After completing the program, I sought out other herbalism learning opportunities, and from those experiences, I have come to recognize that what sets the Wild Medicine Program apart from most is, Laura herself. Not only is Laura qualified and experienced in the topics she covers, she is simultaneously inspiring, passionate, and downright approachable. In listening to the way that she identifies and articulates the ever-evolving relationship between plants and people, I began to appreciate her awareness and understanding of our incredible plant allies and was motivated to cultivate my own deeper connection with them. As someone who knew very little about plant identification and herbalism, I think it could have been very easy for me to get left behind in the Wild Medicine Program. However, Laura has structured the course in a way that introduced concepts gradually and subtly, in a manner that did not overwhelm newcomers while still catering to those already immersed in the world of herbalism. In doing so, Laura provided a well-round program that offered something for everyone no matter their level of expertise. In providing anecdotes from her experiences, Laura is exceptionally personable and passed along many of the best practices and tips she has learned the hard way through trial and error, and experimentation. In providing new tastes, experiences, and opening up her homestead, Laura taught me about plants through a method that incorporated a personal journey of exploration. Laura was able to show me new ways to connect with the natural world and shared her knowledge about how to promote health and wellness through the incorporation of wild plants and traditional herbal medicines.
Laura’s approach to teaching lent itself well to developing a community of learning amongst peers. Not only did I have a knowledgeable teacher in her, but I was also immersed in a learning environment that honoured the prior knowledge of those in attendance and encouraged sharing and insights from program participants. Everyone in the program came with their own experiences with plants and Laura acted as a vessel to help deepen those connections. For those of us who develop a sense of wonder in getting to know plants and the natural world, it can be challenging to find other people with similar interests or perspectives. With our small class size, I was able to connect with people I would not have met any other way. The community we built throughout the course continues well after the program ends and I feel that I have grown as a person because of my involvement in it.
Reflecting on my growth during this journey, I realize that there are so many details in plants and ecosystems that I had never seen before. I have come out of the Wild Medicine Program with a greater understanding of medicinal plants, myself in relation to them, and the environment they grow in. I have the confidence to forage and use many wild plants, and the reverence to understand my responsibility in preserving them and their environments. Most importantly, I have a desire to learn more and now recognize that the plants themselves are my best teachers. The Wild Medicine Program is what you make of it and what you have time to dedicate yourself to. For some students the Saturday sessions were it, others never missed a supplemental Sunday hike, while some of us choose to engage in the extracurricular plant study project outside of class time, and we were all able to consult Laura on areas of personal interest throughout the five months. For me, the weekends dedicated to the Wild Medicine Program became a form of self-care. Not only was I deepening my connection to plants and plant medicine, but I was also devoting time to invest in myself and developing my interests.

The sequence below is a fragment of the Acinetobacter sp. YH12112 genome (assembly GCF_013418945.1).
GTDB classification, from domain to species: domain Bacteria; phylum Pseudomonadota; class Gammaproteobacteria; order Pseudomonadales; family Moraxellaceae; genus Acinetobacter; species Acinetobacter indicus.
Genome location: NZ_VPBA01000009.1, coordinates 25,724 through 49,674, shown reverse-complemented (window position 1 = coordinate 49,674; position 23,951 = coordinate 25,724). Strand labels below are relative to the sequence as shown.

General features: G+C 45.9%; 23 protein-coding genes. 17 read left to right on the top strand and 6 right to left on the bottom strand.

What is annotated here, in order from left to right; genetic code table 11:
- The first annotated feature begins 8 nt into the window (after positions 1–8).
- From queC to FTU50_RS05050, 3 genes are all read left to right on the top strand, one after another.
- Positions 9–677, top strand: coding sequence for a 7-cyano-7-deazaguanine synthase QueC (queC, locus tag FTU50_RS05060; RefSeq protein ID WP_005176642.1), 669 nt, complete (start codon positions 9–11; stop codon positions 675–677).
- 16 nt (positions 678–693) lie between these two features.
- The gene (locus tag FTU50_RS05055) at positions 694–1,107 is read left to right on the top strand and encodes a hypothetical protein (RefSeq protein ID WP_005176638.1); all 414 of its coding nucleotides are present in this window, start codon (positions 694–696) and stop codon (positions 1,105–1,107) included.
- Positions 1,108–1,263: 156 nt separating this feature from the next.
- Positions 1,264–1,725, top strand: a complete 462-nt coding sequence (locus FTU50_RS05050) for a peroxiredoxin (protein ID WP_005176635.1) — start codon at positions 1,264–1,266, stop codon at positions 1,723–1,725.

By the end of the program I had become more in tune with plant identification and traditional uses, but what I am most thankful for is that the program taught me a new way of seeing and rediscovering a wonderment with our plant world. Robin Wall Kimmerer, the author of Braiding Sweet Grass, writes that “a place becomes a home when it sustains you, when it feeds you in body as well as spirit” and he emphasizes that plants play an integral role in reweaving the connection between land and people. Participating in this program helped me to indeed make Muskoka my home by learning more about the plants and ecosystems that surround us. I have ultimately had a change in perspective, and I am grateful for the seeds that Laura planted in me to cultivate a deeper relationship with plants and their healing properties. Connecting with nature has taken on a new meaning for me, and I sincerely feel that this is just the beginning of a beautiful journey.